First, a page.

National Geographic July 2013, Part 1

I still can’t access the text version of these issues on-line. I wonder why they even have that functionality if you can’t get to it.

While digging around I found that they do have an Android app finally.  I wonder if I’d be able to read the issues on my phone, or if the text would be too small. Maybe I’ll try it tomorrow.

Field Trip on Mars, by John Grotzinger

Grotzinger is a geologist who was the project scientist on the Curiosity rover for NASA’s Jet Propulsion Laboratory. Grotzinger still works on the project, but stepped down as project scientist in 2015.  In Field Trip on Mars, we get to see how Curiosity does its geology work.  Curiosity drills through rocks and analyzes what’s inside them.  The scientists with the project were able to see that Mars once had water capable of sustaining life with the very first rock it drilled through.

As the magazine went to press, Curiosity was heading into a crater towards Mount Sharp, a mountain that, according to Grotzinger, looks more Earthlike than other places that rovers have been sent to.  Curiosity reached Mount Sharp on September 11, 2014.

It All Began in Chaos, by Robert Irion, photographs by Mark Thiessen, Art by Dana Barry

Kind of off-topic, but every time I look at the credits for this article, I see “Diana Barry” as the name of the artist.  Diana Barry, for those who aren’t Anne of Green Gables fans, was Anne’s raven-haired childhood friend from that series.

It All Began in Chaos is about the early formation of the solar system and our evolving understanding of it.  We start with Newton’s idea that the planets move in perfectly circular orbits and then to the idea that orbits are elliptical and the to the idea that orbits are elliptical right now and are likely to stay that way, but that no one can know for certain what will happen in the future because there seem to have been unexpected events in the solar system’s past (for example, Uranus, Neptune, and Saturn apparently used to be much closer to the sun than expected, then something happened to move them).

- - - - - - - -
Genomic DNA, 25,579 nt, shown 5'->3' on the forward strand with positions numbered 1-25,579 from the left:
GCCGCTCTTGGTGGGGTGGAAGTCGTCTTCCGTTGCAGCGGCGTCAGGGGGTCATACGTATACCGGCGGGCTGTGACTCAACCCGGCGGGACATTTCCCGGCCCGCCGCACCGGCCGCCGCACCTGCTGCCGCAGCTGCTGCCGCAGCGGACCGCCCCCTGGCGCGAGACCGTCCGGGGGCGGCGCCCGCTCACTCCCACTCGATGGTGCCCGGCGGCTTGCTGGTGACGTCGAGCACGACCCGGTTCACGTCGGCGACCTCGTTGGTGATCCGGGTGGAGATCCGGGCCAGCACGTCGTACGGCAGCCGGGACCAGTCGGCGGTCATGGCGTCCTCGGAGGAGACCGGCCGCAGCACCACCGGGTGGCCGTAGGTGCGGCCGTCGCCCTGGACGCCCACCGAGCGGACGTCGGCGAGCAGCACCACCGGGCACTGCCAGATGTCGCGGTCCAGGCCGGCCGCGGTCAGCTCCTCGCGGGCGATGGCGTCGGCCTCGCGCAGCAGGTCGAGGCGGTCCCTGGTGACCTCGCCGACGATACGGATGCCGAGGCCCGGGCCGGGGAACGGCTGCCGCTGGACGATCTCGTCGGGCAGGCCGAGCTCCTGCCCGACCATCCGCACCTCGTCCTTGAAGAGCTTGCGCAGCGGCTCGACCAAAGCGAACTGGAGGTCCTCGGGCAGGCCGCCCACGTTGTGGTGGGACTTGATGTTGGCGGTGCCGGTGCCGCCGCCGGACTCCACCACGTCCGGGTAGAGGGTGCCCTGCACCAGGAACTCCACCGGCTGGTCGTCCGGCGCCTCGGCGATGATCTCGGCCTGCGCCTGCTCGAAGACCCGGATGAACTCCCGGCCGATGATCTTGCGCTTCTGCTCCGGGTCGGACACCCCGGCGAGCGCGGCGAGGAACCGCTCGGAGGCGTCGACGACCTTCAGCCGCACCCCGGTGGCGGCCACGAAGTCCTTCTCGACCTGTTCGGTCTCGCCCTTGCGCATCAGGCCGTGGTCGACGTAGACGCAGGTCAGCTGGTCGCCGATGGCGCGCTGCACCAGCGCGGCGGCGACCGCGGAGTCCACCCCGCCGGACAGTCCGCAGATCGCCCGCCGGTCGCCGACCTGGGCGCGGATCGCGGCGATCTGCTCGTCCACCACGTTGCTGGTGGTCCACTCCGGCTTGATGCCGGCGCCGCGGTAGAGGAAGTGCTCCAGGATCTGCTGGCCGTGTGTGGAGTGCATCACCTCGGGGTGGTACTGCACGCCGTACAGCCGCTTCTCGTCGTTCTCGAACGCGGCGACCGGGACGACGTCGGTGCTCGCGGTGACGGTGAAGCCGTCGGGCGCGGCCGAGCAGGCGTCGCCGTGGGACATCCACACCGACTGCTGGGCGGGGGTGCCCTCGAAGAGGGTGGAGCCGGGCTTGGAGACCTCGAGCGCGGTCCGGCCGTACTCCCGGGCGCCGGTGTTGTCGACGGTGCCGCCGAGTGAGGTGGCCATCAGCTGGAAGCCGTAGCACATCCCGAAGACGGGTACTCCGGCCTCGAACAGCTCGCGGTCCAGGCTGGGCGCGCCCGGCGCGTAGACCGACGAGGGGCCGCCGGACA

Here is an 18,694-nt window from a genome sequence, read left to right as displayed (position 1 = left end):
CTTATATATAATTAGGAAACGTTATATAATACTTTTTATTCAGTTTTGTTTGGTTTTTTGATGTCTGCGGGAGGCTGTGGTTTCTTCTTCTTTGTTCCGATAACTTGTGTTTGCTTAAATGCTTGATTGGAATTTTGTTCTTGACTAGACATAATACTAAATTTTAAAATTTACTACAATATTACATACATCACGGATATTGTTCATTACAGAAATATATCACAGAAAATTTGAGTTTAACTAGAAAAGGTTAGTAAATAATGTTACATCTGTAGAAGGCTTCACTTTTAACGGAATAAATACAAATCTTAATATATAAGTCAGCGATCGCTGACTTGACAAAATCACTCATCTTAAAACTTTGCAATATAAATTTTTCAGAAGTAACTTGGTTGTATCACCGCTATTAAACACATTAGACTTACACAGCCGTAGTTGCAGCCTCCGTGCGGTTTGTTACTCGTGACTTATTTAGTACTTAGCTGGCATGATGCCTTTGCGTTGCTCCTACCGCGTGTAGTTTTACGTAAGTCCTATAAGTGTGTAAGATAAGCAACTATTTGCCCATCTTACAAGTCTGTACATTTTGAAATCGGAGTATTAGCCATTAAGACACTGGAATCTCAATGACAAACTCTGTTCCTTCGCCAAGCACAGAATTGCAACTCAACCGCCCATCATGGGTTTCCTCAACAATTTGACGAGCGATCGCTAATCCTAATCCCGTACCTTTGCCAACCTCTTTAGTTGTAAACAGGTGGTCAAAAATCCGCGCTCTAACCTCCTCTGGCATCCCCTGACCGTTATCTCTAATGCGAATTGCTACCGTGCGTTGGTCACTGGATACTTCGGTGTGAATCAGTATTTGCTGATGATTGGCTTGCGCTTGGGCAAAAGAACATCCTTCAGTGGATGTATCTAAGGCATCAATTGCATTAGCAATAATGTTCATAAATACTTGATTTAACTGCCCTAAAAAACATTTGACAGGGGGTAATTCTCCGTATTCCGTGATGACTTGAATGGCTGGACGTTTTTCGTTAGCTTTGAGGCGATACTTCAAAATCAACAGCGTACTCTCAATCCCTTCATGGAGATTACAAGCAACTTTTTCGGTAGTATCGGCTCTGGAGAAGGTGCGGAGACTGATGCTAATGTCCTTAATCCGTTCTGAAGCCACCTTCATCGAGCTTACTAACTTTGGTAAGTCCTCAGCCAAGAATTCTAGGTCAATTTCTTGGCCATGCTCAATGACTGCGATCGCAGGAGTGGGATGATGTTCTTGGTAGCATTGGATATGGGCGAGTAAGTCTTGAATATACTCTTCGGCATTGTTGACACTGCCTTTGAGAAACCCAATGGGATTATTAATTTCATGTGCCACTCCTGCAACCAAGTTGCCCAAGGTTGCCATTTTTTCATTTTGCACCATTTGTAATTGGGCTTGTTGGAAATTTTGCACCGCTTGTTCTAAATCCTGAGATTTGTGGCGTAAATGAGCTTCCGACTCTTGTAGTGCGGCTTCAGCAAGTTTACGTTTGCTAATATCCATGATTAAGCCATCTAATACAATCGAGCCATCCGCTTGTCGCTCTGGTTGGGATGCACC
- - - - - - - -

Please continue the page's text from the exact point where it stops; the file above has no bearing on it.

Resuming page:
As to the future of the solar system, all scientists can do is speak in percentages like with meteorology because things are still moving and drifting and something like the event that may have moved three of our four largest planets to the outside of the solar system could always happen again.  We just don’t know.

This article was also one of the first times I’ve felt the passage of time from when the article was written (aside from the few articles I’ve read from the 19th century, of course). Irion tells us that in July 2015, New Horizons will fly past Pluto and take pictures of the dwarf planet and its satellites. This flyby happened almost a year ago now.

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